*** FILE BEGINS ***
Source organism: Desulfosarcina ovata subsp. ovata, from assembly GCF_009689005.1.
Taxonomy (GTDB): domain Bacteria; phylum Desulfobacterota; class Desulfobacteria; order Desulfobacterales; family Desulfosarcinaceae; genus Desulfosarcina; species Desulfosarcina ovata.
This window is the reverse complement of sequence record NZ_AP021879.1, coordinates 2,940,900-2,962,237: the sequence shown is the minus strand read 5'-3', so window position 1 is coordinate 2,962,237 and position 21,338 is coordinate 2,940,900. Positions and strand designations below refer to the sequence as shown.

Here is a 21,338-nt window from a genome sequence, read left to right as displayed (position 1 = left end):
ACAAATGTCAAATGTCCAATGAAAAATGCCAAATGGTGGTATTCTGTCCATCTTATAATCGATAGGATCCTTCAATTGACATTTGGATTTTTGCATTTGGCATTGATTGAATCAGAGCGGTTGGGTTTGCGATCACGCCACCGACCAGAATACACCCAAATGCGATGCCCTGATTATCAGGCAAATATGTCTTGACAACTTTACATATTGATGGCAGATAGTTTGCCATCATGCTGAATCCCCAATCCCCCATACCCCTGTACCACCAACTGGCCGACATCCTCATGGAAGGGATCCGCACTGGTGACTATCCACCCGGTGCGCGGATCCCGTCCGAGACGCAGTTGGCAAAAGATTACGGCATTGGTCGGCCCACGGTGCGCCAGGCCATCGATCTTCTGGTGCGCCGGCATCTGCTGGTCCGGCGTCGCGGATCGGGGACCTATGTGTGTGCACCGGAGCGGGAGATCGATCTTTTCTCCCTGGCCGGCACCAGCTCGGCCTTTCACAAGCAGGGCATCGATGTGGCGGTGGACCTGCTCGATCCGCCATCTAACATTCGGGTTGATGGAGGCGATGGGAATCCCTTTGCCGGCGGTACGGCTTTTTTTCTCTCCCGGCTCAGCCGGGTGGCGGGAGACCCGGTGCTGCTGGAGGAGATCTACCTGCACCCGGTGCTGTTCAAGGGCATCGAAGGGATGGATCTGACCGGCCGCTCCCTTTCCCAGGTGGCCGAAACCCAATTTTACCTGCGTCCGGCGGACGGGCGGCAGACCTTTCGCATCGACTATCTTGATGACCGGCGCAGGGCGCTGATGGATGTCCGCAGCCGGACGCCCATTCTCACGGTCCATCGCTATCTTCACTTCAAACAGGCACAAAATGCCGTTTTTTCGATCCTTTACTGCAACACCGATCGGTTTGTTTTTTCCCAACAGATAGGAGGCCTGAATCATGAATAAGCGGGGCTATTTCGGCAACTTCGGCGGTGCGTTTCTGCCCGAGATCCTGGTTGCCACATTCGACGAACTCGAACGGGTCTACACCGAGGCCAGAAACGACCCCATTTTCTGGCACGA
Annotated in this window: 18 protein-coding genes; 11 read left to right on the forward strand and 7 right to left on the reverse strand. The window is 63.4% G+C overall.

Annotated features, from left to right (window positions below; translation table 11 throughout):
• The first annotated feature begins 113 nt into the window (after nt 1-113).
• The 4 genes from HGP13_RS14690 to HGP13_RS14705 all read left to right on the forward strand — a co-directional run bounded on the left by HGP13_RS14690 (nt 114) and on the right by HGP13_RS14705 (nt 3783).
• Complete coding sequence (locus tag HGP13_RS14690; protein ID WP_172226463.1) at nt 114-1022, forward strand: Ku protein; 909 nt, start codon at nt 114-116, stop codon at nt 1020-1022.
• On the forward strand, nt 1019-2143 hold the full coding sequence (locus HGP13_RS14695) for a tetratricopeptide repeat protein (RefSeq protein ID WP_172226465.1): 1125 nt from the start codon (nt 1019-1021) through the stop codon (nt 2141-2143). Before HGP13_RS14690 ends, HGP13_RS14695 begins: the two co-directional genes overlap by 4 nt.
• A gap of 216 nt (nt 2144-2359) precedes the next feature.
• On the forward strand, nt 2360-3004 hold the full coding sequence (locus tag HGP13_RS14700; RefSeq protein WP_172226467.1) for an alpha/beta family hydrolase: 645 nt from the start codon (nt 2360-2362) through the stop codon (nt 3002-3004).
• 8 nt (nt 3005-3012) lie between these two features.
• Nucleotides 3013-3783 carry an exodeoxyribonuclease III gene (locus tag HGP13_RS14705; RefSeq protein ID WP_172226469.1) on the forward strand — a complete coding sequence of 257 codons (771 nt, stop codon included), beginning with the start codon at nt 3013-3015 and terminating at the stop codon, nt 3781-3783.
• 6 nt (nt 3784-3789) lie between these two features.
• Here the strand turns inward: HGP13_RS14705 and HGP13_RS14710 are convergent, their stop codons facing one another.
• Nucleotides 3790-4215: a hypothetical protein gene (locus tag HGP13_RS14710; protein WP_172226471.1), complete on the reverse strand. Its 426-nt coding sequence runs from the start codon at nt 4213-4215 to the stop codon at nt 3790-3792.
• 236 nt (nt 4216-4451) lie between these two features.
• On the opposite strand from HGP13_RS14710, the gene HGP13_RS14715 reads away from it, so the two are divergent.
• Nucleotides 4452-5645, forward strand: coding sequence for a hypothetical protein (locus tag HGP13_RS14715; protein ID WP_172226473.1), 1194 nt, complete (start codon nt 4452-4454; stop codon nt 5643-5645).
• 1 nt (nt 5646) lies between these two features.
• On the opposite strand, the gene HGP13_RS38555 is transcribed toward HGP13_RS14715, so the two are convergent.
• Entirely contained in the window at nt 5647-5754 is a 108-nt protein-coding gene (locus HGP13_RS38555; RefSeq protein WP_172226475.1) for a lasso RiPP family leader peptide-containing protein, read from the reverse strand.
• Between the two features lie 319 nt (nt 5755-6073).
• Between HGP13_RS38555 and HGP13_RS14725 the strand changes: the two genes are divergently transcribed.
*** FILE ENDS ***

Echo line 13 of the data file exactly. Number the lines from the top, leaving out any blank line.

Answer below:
• On the forward strand, nt 2360-3004 hold the full coding sequence (locus tag HGP13_RS14700; RefSeq protein WP_172226467.1) for an alpha/beta family hydrolase: 645 nt from the start codon (nt 2360-2362) through the stop codon (nt 3002-3004).